Recently the school nurse called me twice in one day to tell me that Jack was hitting his head against things intentionally. I gave permission to for him to have ibuprofen the first time, and Tylenol the second. That took care of any headache caused by the hitting, but what about the cause of behavior in the first place? Was it frustration? Did he not feel well? Aside from scheduling an appointment with the pediatrician for after school (done) and using PECS and signs and telling Jack “show me,” what do you do when you don’t know what your nonverbal son needs?
This feels like a repeating scenario which defines special needs parenting, or “parenting in the dark” as we could euphemistically call it.
I do not mean to diminish the challenges of parenting typically-developing children. Parenting is hard, period.
But parenting a kid who can’t speak, who has complex medical issues, who has violent or destructive behaviors, who has mental delays—it’s a new level of tactical battle.
I’m beginning to view raising Jack as analogous to writing, perhaps because writing is something I do and teach, confidently. And consume, in the form of all the books written by all the people. Writing is one area where I feel I have things in hand. I know what I’m doing. Whereas with parenting people with special needs, you can learn a great deal and try all of it, which is very nice, but which guarantees nothing in the way of success.
So. Here is the comparison brewing in my mind: it’s a process. Parenting AND writing.
My friend and mentor, Ann Cannon, talks about trusting the writing process, of knowing that ideas will come, of using old & reliable as well as new & creative methods for writing when you feel stuck, of giving yourself space to ruminate and ponder, of and seeing the doing of it as something enjoyable.
It’s good advice for writing, and I’m beginning to see it as good advice for raising children who aren’t your average everyday small people.
I honestly don’t have the answers for Jack. I don’t know what is wrong when he bashes his head against the floor, or breaks the window in his bedroom, or does Angry Tongue Face and charges at people. He’s frustrated. He’s mad. He can’t speak and he is developmentally delayed and it isn’t fair. And the head banging this week? It was because he has another ear infection and it hurts.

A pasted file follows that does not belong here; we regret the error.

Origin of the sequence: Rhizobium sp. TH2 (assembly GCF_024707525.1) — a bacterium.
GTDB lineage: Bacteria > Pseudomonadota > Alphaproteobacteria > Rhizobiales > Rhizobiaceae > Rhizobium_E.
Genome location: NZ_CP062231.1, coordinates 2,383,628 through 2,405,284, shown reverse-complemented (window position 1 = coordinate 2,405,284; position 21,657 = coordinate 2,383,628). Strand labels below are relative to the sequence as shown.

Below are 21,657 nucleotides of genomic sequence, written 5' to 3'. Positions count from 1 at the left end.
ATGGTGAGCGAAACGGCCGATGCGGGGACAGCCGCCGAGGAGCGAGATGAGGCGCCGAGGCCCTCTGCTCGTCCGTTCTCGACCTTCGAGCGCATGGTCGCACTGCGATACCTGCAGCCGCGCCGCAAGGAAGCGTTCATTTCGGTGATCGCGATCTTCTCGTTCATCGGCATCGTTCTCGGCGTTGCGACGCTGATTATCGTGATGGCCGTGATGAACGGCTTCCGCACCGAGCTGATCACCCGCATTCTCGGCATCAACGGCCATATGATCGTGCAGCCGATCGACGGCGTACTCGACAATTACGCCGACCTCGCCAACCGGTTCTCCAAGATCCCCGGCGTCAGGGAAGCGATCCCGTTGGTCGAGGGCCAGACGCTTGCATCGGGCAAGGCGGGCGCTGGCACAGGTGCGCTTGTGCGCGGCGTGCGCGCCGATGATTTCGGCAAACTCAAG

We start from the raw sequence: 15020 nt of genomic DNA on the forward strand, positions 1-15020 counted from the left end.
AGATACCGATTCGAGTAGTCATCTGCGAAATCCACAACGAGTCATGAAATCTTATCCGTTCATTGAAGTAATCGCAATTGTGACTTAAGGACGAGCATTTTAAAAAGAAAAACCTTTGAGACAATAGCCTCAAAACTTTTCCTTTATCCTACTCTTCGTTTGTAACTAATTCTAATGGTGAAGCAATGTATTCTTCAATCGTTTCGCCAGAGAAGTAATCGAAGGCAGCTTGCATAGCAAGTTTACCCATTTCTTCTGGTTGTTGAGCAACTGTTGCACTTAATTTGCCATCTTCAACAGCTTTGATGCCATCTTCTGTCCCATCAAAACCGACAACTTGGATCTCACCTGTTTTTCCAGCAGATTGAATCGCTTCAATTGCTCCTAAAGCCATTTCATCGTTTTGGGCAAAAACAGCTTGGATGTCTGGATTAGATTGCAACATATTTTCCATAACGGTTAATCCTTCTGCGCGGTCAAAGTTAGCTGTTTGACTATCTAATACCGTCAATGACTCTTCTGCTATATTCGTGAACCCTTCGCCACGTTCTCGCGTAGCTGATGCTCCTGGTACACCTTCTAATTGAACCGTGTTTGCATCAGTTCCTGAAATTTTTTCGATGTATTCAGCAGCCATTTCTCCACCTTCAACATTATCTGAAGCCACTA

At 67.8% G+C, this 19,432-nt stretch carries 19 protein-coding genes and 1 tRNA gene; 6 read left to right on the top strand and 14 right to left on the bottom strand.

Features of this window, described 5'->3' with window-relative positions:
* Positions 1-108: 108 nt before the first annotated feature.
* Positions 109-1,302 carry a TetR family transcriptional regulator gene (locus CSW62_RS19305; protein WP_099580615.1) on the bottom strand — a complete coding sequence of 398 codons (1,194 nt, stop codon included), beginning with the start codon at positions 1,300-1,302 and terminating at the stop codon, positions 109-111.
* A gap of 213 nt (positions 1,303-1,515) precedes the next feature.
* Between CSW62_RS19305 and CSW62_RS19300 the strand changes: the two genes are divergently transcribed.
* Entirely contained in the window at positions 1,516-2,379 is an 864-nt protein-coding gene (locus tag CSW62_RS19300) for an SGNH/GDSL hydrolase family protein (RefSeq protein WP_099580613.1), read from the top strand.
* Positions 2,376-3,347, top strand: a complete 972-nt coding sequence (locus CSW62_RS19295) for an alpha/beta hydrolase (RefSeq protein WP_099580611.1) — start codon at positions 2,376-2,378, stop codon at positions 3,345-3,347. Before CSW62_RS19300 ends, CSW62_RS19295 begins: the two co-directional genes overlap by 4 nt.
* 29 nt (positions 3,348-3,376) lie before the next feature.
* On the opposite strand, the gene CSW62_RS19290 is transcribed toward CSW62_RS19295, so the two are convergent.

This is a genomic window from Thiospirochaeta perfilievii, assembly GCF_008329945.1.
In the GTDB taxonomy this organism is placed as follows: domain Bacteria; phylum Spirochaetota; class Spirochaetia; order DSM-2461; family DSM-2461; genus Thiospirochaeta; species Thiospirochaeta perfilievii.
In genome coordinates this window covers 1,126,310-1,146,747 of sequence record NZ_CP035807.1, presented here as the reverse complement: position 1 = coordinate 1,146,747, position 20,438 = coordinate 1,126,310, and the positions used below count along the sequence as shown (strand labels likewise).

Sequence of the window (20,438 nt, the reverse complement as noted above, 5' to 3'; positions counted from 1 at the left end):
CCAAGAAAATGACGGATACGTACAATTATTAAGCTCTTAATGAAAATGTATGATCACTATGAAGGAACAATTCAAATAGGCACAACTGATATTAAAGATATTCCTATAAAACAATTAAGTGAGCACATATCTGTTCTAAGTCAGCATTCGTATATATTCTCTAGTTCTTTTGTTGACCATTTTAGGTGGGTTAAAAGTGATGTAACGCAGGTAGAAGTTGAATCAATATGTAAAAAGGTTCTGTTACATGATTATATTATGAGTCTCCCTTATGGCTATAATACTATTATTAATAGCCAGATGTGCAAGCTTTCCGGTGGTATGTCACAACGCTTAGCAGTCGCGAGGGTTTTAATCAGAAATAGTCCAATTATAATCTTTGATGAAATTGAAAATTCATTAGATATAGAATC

Here is how I interpret the process of special needs parenting: I must foremost calm my own panic.
If I do this, I can think dispassionately about the time Jack stopped walking for a week, or got a horrific skin disease that lasted six months, or had 75,000 ear surgeries, or got the stomach flu twice a year and covered the house in eau de vomit, or how he drew with Sharpie on the cabinets, or how he threw lamps off the deck.
And if I remain calm, I can realize that we have always made it through. The answers have always eventually materialized.
I dreamed last night that I was walking along a path beside a lake. I was alone.
An enormous grizzly bear emerged from the woods to my left and came swiftly up the hill toward me. There was no time for escape. A voice in my head warned, “Curl up and play dead.” So I did. The bear straddled me, stopped, and pushed his nose into me. I felt hot breath on my neck and smelled decaying leaves and cold water and wet fur. My heart skittered.
“Help me,” I prayed, silently screaming. I did not breathe. I did not move.
The bear pushed a giant paw at me. His claws scraped my arm. I remained limp. The hot animal breath receded and the bear walked away.
When I woke, I knew exactly what the dream meant.
I was afraid of the bear, like I am afraid of Jack’s future.
What new terrors will come? Will he wreck our house to the point that it implodes? Will he throw something at my head while I’m driving and knock me unconscious? Will he have to live in a facility one day where he isn’t loved or appreciated, and where the risk of abuse is high, particularly as he is nonverbal?
These fears are my grizzly bear.
But my dream spoke to my fears and disintegrated them. The same voice in my head that warned me to play dead when the bear approached also told me this: when your fears approach swiftly, with rippling fur and deadly claws and teeth, you only have to listen to be safe.
Trust the process of living without all the answers.
Trust when the spirit whispers.
Trust God, who knows.